Book Review: Death at the Dakota by M. K. Graff

Nurse Trudy Genova is making plans to take her relationship to NYPD detective Ned O’Malley to the next level, when she lands a gig as medical consultant on a film shoot at the famed Dakota apartment building in Manhattan, which John Lennon once called home. Then star Monica Kiley goes missing, a cast member turns up dead, and it appears Trudy might be next. Meanwhile Ned tackles a mysterious murder case in which the victim is burned beyond recognition. When his investigations lead him back to the Dakota, Trudy finds herself wondering: how can she fall in love if she can’t even survive?

Readers of Death Unscripted, the first book in the Trudy Genova Manhattan Mystery series, will find the same pleasures in this sequel: fast pacing, engaging characters, twists and turns on the way to a satisfying close. Once again M.K. Graff reveals her talents in crafting this delightful mix of amateur sleuth and police procedural.

Find all of Marni Graff’s books here
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My Review

I received a free ecopy of this book for an honest review. I enjoyed reading Death Unscripted so I was looking forward to reading Death at the Dakota.

This is my favorite kind of mystery. Even though there’s murder involved, it’s still a fun and quick read. I was also a bit surprised a couple of times which is always good.

I like the main character, Trudy Genova. She appears strong and independent, and she’s finally getting over her trust issues with men thanks to Detective Ned O’Malley. They have trouble finding time to be together because they’re both so busy with their jobs, but they’re finally ready to take their relationship to the next level. Will it ever happen?

There’s not one but two murder mysteries and both end up being Ned’s cases, one being on the set where Trudy works. The way everything was solved was both interesting and exciting. I’m looking forward to the next book in this series.



About the Author

Marni Graff had a successful career as a registered nurse who wrote on the side before writing full time. She has a degree in English Lit and studied Gothic Mystery at Oxford University in England. She also wrote articles for Mystery Review magazine, where she interviewed many of the authors whose work she admired.
Marni is the award-winning author of The Nora Tierney Mysteries, set in England. The Blue Virgin introduces Nora, an American writer living in Oxford. The Green Remains and The Scarlet Wench trace Nora’s move to the Lake District where murder follows her.  In process is The Golden Hour, set in Bath, England. Premiering in the next few months will be Graff’s new Manhattan series, Death Unscripted, featuring nurse Trudy Genova, a medical consultant for a New York movie studio. This new series is based on Marni’s favorite nursing job in real life.
Marni is also co-author of Writing in a Changing World, a primer on writing groups and critique techniques. She writes crime book reviews at Auntie M Writes and is Managing Editor of Bridle Path Press, an author’s cooperative. A member of Sisters in Crime, Marni runs the NC Writers Read program in Belhaven which allows writers experience reading their work out loud and getting immediate feedback.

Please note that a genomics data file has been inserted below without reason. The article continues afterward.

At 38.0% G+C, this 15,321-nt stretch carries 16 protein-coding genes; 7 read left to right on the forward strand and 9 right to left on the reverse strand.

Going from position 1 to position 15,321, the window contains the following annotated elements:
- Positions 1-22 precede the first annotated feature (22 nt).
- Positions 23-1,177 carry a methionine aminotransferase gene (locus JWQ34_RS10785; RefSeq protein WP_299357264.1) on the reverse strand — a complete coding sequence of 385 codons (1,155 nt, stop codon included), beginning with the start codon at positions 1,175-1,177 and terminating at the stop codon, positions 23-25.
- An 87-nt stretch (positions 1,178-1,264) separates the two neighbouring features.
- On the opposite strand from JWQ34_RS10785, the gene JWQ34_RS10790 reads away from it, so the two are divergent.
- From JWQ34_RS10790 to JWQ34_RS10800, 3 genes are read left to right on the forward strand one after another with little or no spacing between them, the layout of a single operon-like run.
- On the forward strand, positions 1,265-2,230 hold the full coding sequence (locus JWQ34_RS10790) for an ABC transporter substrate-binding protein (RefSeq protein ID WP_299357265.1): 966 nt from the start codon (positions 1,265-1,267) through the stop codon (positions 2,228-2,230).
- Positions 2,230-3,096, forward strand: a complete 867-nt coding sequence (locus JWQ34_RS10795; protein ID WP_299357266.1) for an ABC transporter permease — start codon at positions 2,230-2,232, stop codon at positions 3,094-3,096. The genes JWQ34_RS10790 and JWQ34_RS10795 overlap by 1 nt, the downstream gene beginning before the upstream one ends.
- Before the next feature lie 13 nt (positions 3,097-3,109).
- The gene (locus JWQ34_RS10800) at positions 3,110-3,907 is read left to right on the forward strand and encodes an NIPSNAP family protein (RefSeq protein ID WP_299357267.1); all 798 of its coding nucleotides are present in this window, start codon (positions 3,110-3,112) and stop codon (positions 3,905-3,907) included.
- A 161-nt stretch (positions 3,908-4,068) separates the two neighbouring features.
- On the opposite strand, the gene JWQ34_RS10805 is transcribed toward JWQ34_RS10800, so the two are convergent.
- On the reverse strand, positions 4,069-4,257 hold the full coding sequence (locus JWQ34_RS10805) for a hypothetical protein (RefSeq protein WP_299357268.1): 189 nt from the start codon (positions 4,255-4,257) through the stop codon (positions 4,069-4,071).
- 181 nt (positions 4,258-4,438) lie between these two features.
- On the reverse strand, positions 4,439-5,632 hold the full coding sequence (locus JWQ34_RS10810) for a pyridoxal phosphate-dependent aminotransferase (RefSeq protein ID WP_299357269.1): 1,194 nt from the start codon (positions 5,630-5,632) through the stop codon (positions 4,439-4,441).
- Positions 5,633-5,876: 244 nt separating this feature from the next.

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A Slumbering Feast

Cynical Wordsmith

Insomnia, I find,
Is very bittersweet.
The night of,
And the day after,
Are utterly miserable.
The trudgery and drudgery of the day,
Seems ceaseless.
This way, that,
Do that, this,
The mental exhaustion continues
Until I am a shell, hollow,
An empty cockpit
On autopilot.

I’m filled with daydreams
Of such glorious sleep.
That all day yearning
That has led to this moment
Where I can finally,

But that second wind comes,
And the Gods laugh at my pain.
And this night, like every night,
Will invariably be the same.
I feel as though I’ve been starving,
Searching for fruit or for game,
And when I finally appease this hunger,
I fear I shall never wake again.

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Book Review: The Sixth Wicked Child by J.D. Barker

Hear No Evil
For Detective Sam Porter, the words “Father, forgive me” conjure memories long forgotten; a past intentionally buried. For Anson Bishop, these three words connect a childhood to the present as he unleashes a truth concealed for decades.

See No Evil
Found written on cardboard near each body, these words link multiple victims to a single killer—discovered within minutes of each other in both Chicago and South Carolina—clearly connected yet separated by impossible miles.

Speak No Evil
Chicago Metro and the FBI find themselves caught in chaos—a hospital on lockdown, a rogue officer, and corruption at the highest levels. When Anson Bishop, the prime suspect in the notorious 4MK serial murders turns himself in, he reveals a story completely unexpected, one that not only upends the current investigation, but one that will change the lives of all involved.

Do No Evil
With unrelenting tension and pulse-pounding suspense, the past unravels at breakneck speed as the truth behind the Four Monkey Killer’s motive is finally revealed in this masterfully crafted finale.

My Review